KimNovakandJamesStewartinVertigo195What is amazing is that Alfred Hitchcock manages to have both kinds of tragedies in the same movie! In the first half of the film, their love seems doomed through no fault of their own. The supernatural is too much for them. It’s somehow comforting, like “Romeo and Juliet.” The second half is the complete opposite. It’s not so much tragic as bleak because he is the one who is responsible, not any supernatural forces. But the first half was so beautiful, you really want that to be the real movie, even though it is actually an illusion. The reality is that Madeleine never existed. She was created and Scottie is in love with a woman who isn’t real and in his obsession over her he takes the real woman and tries to turn her into the image of an image. And she, in her desperate need of him, lets him.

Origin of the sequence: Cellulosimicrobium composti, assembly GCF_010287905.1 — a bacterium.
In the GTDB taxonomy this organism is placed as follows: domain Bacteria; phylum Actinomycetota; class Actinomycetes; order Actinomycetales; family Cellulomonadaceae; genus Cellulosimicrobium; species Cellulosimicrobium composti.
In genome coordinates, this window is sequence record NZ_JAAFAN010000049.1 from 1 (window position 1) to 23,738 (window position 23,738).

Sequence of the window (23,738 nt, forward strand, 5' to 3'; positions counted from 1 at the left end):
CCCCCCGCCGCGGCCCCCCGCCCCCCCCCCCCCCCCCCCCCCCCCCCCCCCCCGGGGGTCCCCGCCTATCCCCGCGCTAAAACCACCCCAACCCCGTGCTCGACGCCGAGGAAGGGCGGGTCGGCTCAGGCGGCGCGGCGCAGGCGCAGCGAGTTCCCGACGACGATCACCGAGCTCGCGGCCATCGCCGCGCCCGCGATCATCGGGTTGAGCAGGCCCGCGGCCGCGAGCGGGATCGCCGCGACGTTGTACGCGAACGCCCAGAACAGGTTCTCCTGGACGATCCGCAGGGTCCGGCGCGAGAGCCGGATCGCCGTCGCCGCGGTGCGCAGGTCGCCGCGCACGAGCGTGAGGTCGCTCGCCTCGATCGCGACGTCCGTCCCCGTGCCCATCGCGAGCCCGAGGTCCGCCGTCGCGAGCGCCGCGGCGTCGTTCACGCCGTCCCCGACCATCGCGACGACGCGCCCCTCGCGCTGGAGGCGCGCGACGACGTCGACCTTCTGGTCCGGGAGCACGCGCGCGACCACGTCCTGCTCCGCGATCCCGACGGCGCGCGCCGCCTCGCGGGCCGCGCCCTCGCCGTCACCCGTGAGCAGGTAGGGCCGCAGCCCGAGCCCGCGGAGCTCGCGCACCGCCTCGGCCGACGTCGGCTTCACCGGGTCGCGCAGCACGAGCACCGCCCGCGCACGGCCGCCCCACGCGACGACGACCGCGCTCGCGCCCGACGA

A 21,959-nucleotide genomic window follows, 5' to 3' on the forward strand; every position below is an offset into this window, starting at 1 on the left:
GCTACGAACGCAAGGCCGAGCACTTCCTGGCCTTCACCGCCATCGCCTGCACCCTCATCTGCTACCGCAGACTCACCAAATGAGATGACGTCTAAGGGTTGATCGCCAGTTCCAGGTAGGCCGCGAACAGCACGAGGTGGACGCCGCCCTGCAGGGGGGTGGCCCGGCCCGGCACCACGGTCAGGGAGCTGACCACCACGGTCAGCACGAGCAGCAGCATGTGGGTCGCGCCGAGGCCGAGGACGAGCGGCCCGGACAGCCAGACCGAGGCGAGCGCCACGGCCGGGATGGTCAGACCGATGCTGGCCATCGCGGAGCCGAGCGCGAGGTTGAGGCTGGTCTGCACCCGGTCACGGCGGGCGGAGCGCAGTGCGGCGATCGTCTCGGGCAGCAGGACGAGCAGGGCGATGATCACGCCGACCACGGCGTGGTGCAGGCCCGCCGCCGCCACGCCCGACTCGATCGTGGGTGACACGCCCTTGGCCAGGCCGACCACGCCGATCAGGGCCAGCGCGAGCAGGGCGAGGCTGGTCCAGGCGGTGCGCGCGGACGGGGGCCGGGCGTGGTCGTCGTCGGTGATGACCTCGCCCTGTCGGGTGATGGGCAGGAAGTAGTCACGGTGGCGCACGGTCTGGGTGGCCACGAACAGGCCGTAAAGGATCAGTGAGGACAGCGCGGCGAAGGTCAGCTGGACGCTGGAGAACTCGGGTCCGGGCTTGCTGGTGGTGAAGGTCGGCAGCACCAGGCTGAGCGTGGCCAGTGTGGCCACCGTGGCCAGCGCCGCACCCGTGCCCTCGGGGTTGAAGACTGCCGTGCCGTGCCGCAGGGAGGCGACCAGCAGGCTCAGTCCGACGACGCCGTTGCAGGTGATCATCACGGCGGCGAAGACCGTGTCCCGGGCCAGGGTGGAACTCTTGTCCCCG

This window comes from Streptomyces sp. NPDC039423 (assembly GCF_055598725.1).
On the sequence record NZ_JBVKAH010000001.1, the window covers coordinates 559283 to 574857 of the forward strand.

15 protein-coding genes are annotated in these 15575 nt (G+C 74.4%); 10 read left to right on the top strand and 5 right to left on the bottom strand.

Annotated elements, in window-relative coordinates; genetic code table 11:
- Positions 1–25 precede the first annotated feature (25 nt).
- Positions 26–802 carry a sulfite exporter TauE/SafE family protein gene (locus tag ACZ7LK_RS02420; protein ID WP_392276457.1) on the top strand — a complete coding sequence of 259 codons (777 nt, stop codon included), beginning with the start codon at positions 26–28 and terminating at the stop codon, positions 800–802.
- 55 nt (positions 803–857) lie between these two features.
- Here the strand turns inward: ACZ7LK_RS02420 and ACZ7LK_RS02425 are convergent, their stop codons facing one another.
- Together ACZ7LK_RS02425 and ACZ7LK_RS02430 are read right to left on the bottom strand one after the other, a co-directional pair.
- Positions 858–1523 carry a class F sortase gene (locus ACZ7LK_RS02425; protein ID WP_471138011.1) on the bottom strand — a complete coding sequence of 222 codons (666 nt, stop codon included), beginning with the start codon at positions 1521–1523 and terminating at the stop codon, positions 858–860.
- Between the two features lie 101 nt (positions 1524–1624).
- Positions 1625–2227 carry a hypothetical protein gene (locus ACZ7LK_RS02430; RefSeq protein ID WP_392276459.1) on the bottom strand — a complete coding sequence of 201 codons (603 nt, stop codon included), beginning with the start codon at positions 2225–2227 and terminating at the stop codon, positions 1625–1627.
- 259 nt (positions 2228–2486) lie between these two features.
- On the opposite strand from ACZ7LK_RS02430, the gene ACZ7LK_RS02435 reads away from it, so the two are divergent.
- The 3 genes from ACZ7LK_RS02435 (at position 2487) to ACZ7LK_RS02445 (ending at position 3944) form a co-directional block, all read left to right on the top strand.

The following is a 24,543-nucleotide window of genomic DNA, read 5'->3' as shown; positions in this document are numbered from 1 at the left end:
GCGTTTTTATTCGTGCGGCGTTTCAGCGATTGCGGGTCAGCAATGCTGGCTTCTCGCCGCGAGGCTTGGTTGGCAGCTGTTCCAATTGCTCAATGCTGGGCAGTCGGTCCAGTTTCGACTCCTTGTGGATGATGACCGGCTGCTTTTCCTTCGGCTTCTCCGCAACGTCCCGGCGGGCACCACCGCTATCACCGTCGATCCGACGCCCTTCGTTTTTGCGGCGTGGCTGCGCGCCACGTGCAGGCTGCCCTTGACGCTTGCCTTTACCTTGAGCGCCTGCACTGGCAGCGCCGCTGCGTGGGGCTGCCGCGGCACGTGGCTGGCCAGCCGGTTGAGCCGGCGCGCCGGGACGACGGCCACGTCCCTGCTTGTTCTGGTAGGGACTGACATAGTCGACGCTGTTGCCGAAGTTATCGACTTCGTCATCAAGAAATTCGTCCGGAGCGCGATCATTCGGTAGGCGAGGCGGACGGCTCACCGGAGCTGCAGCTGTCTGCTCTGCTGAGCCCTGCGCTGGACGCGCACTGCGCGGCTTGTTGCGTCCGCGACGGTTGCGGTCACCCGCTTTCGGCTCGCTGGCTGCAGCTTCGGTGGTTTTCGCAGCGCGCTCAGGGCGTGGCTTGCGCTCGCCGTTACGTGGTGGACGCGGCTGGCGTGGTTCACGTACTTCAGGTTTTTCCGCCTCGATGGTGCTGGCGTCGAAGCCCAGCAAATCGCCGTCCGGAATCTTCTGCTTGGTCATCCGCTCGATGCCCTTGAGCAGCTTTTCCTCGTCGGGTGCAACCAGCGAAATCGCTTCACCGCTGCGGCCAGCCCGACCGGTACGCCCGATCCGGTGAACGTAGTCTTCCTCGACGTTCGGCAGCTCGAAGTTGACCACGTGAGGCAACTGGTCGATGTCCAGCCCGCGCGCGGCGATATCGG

Kim Novak really does a sensational job as both Madeleine and Judy. Apparently, there were critics who complained she was too stiff, but I thought she was really quite good at conveying suppressed passion. She is still because she is holding back. And in the end, despite the appearance of remoteness at the beginning, she becomes truly the most sympathetic person (despite the fact that she apparently helped Gavin Elster commit a murder – we never do hear what happens to him. He said he was going to Europe and when the movie was finished my sister trenchantly offered the hope that he get run over by a bus). Scottie, on the other hand, goes from being the man we sympathize with to almost the villain. He’s almost crazy with love and you can see it in his eyes and how he treats her. He is a victim, but becomes a shadow of Gavin Elster; trying to make a real women into the shadowy Madeleine and then killing her (so to speak – it’s not directly his doing, but he is the catalyst for the accident). It’s truly a masterful movie; I’ve never had a movie elicit quite so many different emotions within a two hour framework. I am quite eager to see what it will be like on a second viewing.